Amazing 20ft Shipping Container Home - The Pod-Tainer
Mag ich nicht:
Made from a 20ft Shipping Container, this tiny home is packed with brilliant design features. Special pods have been attached to the sides of the container to increase the available living space. If you're thinking of building a container home, this is one you've got to see! Read more: Help me create more videos: Follow me on Facebook at Follow me on Twitter: @TinyHouseNZ
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Wohnen - so scheint es - ist in unserem Land keine Selbstverständlichkeit mehr. Vor allem in den Großstädten ist die Suche nach einer bezahlbaren Unterkunft ungefähr so erfolgversprechend wie Lotto spielen. Die meisten Angebote sind Nieten und nur die Wenigsten können es sich leisten, für 50 Quadratmeter 1000 Euro zu bezahlen. Also was tun? Noch mehr Geld ausgeben? Wäre blöd. Weniger Quadratmeter? Vielleicht nicht ganz so blöd. When the young group of Vivood architects discovered an abandoned animal preserve perched on a hillside in the stunning Guadalest Valley (Alicante, Spain) they knew they’d found a home for their landscape hotel. With only a year to be up and running (and an angel investor waiting), they began constructing the rooms in a factory in Valencia while simultaneously prepping the land. The design was based on a prefab concept for emergency shelters developed by Vivood founder Daniel Mayo. For the hotel, the design has morphed into wood and glass boxes on stilts that perch lightly on the land and allowing the group to use land without “developing” it. Today, the 25 suites of the Vivood Landscape Hotel rest only on a foundation of nine minimal piles that can be easily removed so the resulting resort doesn’t affect runoff or impact the land. Vivood.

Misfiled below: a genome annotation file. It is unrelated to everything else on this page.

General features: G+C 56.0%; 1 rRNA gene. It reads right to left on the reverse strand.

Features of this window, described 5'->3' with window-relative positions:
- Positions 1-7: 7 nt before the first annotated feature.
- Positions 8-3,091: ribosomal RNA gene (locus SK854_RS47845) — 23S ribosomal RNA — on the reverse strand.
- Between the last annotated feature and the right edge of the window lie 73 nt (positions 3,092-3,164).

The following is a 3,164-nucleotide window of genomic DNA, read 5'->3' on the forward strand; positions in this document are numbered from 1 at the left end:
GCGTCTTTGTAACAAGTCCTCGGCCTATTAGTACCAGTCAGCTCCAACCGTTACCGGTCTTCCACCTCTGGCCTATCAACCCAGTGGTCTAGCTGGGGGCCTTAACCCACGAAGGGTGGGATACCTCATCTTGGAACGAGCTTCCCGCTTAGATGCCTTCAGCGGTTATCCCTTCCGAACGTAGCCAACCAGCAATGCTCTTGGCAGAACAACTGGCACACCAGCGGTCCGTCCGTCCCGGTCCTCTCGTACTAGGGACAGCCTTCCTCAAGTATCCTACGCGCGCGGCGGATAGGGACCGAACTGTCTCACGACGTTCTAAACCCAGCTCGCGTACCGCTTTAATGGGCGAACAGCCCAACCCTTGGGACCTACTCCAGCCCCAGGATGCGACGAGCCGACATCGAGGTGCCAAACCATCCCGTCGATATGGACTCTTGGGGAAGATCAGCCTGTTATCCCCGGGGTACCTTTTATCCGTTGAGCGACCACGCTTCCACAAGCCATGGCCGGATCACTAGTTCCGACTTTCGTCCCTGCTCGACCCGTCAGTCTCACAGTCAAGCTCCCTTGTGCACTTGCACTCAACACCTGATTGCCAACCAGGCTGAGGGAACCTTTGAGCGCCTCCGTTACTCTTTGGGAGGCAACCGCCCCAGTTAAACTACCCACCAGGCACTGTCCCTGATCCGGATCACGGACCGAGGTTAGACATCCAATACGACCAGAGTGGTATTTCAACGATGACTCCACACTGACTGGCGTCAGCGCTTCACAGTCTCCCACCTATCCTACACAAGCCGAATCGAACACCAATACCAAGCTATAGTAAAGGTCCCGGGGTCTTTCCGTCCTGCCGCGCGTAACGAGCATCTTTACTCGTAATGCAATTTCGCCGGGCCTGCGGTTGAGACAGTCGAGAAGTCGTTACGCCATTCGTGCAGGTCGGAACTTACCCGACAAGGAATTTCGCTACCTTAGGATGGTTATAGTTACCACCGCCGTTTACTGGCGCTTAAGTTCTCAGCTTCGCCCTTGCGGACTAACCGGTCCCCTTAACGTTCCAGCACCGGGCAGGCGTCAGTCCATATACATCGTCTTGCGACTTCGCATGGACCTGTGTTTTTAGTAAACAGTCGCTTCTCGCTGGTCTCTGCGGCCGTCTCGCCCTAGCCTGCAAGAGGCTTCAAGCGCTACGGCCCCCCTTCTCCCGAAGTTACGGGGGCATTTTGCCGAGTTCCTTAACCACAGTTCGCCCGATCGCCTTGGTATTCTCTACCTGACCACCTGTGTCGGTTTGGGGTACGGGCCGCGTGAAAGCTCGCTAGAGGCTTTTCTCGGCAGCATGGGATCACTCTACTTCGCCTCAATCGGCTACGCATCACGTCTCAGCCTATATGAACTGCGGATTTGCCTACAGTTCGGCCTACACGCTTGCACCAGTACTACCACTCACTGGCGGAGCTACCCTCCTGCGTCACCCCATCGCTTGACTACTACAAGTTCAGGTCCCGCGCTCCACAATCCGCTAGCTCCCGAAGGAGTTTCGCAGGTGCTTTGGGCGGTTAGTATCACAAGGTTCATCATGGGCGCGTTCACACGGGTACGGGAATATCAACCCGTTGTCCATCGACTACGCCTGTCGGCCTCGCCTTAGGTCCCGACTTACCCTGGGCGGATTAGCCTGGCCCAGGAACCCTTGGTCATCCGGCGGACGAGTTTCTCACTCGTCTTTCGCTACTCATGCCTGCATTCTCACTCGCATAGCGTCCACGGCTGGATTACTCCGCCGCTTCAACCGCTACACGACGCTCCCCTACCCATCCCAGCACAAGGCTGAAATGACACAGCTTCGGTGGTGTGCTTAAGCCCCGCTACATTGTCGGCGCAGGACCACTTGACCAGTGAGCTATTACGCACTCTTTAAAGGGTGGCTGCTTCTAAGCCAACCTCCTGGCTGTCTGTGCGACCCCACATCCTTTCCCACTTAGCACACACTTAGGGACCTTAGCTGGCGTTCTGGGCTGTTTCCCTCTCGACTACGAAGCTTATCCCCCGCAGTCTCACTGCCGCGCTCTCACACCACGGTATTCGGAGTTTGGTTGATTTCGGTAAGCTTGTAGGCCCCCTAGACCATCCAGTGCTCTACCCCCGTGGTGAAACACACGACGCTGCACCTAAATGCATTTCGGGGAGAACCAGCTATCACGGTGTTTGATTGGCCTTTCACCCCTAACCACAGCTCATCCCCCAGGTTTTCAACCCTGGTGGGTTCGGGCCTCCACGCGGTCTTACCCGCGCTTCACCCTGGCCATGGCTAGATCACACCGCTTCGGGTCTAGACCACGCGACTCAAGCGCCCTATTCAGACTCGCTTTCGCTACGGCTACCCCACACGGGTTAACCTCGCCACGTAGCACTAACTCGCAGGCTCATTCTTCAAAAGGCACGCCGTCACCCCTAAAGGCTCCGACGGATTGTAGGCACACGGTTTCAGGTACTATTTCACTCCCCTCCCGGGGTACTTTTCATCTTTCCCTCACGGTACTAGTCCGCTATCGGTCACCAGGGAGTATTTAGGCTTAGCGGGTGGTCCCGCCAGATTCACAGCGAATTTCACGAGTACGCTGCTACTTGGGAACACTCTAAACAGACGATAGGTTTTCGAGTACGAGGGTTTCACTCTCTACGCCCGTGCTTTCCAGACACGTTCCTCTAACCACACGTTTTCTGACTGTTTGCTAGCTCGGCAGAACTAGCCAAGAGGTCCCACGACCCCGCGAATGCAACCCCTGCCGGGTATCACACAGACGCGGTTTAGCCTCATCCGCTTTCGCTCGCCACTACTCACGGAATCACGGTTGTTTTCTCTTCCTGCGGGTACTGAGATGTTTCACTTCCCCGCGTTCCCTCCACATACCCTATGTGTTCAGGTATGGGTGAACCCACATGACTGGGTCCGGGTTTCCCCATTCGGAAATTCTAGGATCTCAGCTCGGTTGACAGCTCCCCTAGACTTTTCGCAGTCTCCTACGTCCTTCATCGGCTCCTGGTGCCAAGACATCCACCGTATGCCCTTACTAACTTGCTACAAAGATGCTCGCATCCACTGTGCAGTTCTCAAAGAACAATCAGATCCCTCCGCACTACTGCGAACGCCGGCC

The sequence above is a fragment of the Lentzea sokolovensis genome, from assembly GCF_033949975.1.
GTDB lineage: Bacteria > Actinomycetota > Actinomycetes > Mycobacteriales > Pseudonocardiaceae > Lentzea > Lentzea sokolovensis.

Imagine living or working inside a shipping container…. FREEZE LISTS ESPAÑOL FREEZE LISTS DEUTSCH FREEZE LISTS ENGLISH LINKS URBAN RIGGER SHIPPING CONTAINER POOLS MODPOOLS CARROL HOUSE INDIAN RESEARCH BASE MILL JUNCTION citiqproperty CONTAINER CITY CONTAINER STACK PAVILION JOSHUA TREE RESIDENCE - ATTRIBUTIONS Copyright Free Images From Pixabay. Real estate broker Jeff White dreamed of transforming used shipping containers into affordable housing. Laughed at by the first architects he approached, he began to work on his concept using a 40-foot-long, 9-foot-6-inches-tall and 8-foot-wide container in the driveway of his Salt Lake City (Utah) home. Being "busted" by a city inspector became the needed publicity for his project and soon after the Salt Lake's mayor was behind him and helped to ease the permits and inspections process. After two years of transformation (including plans, groundwork and permits), what began as two forty-foot high cube containers is now a light and airy 672-square-foot house. It's not dirt cheap- the Sarah House (named for a San Francisco homeless woman whose makeshift home inspired White) is currently on the market for $135, 000 (and only to low-income buyers)-, but that price includes a lot of hidden costs. "I spent 40 thousand dollars for the lot and then the infrastructure underneath it, getting the sewer, water lines, probably an additional 25 thousand dollars. So you can see where I'm at, the house is still coming in at 55 to 60 thousand dollars. " White thinks with time and economies of scale, he can bring the costs down. Sarah House: Filmed by Johnny Sanphillippo - more of his stories about urbanism, adaptation & resilience: Original story.